William Hoffman, The Dallas Business Journal
DALLAS, May 24, 2004 — Rules encouraging independent retail providers to jump into Texas’s recently deregulated electricity markets have attracted some players that are severely undercapitalized and susceptible to bankruptcy, two energy experts contend.
Independent providers, or REPs, dispute the contention by John D. Baumgartner, a director at Houston investment banking firm Chiron Financial Group Inc., and Diana Woodman, an attorney at Thompson & Knight L.L.P., also in Houston.
The two made the argument in a May 10 article in the Texas Lawyer newspaper headlined, “R.I.P. REP? Loose Capitalization Requirements Could Mean More Bankruptcies.”
“I think a better headline would have been, ‘Market manipulation could mean more bankruptcies’,” said Darwin Lau, COO of Allen-based Texas Commercial Energy L.L.C., whose pending lawsuit claims the company’s 2003 bankruptcy was provoked by incumbent utilities and energy traders.
Baumgartner and Woodman didn’t specify which independent REPs they consider undercapitalized. But their comments were set against a backdop of continuing turmoil in the state’s retail electric markets.
Those markets were deregulated on Jan. 1, 2002, and since have been crowded with more than 70 new retailers ranging from affiliated giants such as Oncor Electric Delivery, recently renamed TXU Electric Delivery, to entrepreneurial startups including TCE and Cirro Energy.
Signs of the turmoil include a 3.4% rate hike May 13 by retailer TXU Energy; the ongoing saga of TCE’s recovery from Chapter 11 bankruptcy; questions about Gexa Corp. in Houston, which missed 2003 annual and first-quarter 2004 filing deadlines mandated by the Securities and Exchange Commission; and a hearing this week that could decide the fate of TCE’s lawsuit.
While observers generally agree that deregulation in Texas has gone more smoothly than in other states — thousands of businesses and individuals have left the old monopoly utilities to seek savings from competitive retailers — most industry participants also believe a reduction in the number of retailers is inevitable.
The capital requirements for REPs licensed by the Electric Reliability Council of Texas Inc. to do business in Texas are “every bit as volatile as the supply market,” Baumgartner said in an interview with the Dallas Business Journal. “To the extent that these REPs don’t have access to credit, I think there could be a shakeout.”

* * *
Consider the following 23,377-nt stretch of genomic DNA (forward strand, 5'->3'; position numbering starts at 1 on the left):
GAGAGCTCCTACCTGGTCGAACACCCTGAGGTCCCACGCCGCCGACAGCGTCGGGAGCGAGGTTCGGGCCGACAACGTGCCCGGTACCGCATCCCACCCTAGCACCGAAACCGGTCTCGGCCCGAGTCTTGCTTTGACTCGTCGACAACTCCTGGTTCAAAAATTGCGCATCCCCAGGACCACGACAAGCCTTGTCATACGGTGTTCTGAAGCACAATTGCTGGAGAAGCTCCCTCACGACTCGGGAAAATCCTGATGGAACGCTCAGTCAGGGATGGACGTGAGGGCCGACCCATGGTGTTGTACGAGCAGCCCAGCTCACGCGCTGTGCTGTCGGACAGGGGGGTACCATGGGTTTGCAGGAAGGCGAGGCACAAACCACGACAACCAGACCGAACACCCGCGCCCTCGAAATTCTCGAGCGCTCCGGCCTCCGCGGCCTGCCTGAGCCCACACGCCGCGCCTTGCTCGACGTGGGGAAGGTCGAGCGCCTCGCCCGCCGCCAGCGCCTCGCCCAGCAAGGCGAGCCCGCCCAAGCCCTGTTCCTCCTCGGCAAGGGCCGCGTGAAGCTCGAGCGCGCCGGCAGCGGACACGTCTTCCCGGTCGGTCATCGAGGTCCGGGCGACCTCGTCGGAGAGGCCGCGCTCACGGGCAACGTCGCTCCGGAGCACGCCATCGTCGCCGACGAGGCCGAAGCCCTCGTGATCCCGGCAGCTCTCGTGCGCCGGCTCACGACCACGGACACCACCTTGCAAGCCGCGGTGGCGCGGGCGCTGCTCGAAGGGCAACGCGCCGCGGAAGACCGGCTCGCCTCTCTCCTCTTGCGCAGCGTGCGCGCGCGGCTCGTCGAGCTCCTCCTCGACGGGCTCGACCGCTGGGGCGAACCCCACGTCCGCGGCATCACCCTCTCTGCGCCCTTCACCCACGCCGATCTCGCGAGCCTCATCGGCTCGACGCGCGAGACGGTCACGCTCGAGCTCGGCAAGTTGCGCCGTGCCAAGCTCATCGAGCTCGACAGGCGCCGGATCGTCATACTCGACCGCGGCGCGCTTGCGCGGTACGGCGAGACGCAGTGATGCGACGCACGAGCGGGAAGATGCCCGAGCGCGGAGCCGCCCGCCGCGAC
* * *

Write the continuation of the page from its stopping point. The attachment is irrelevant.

“Our position is, yeah, credit is king,” countered Tim Rogers, CEO of Cirro Energy in Plano. “I think Ercot (which maintains the state’s deregulated electric power grid) has corrected any credit imbalance,” he added, in the wake of TCE’s bankruptcy filing in March 2003.
“I think all these REPs understand what they’re getting into, and Ercot is managing things fairly conservatively.”
In their article, Baumgartner and Woodman argued that “minimal margins REPs realize on energy sales are not sufficient to enable these firms to generate the cash necessary to properly capitalize and hedge themselves against pricing risks.”
Baumgartner said Gexa’s (OTC: GEXCE) gross profit margins ranged from 10% to 14% in summer 2003, according to the public company’s filings. But the margin has been shaved to 4% to 7% now, he said, largely as a result of rising natural-gas prices.
Rising gas prices have reduced REPs’ ability to adapt to further sudden spikes in costs, he said, and contributed to TCE’s bankruptcy filing.
Lau disputed that. Rather, he said, price spikes during the February 2003 ice storm increased TCE’s collateral requirement for credit standing in Ercot six-fold in one night, just days before an anticipated infusion of capital to the company.
Unlevel playing field
Terry Hadley, a spokesman for the Public Utility Commission of Texas in Austin, explained that start-up REPs must post $100,000 in cash as collateral, show $50 million of net worth or establish an investment-grade credit rating before doing retail business in the state. After that, collateral requirements are calculated using a number of formulas.
“The rule is designed to encourage entry by potential retail providers and promote a vibrant market,” Hadley said, “yet (also) provide enough assurances that these companies are capable of providing reliable service in the competitive market.”
Hadley said concerns about REPs’ creditworthiness were addressed in reforms adopted by Ercot after the TCE bankruptcy, including requiring more REPs to post more collateral as revenues grow and strictly limiting the amount of power REPs can buy on volatile spot markets.
Lau said TCE has ample backing — including a $25 million line of credit from Magnus Energy Marketing L.L.C. in Addison — but that independent REPs such as his are on an unlevel playing field with their affiliated REP competitors.
Affiliated REPs such as TXU Energy get a “free ride,” Lau said, due to their affiliation with incumbent utilities such as TXU Corp. and the physical assets they possess. Independent REPs such as TCE have few or no physical assets aside from computers and office furniture.
Carolyn Pengidore, president and CEO of energy consulting firm Comperio Energy Inc. in Dallas, said, “I’m not alarmed by what I see” in retail markets. “The majority of REPs I talk to — the vast majority — will not take on a customer unless they can hedge that price risk.”
Pengidore said that, as a result, smaller REPs with fewer credit resources may grow more slowly and even turn away customers with power needs in excess of the REP’s capacity to deliver.
“Generally, there are still more REPs coming into this market,” Pengidore said, noting the recent entry of Direct Energy, a unit of Toronto, Canada’s $4 billion Centrica North America. “There will be consolidation over time, but I don’t expect it to be a big, event-driven consolidation.”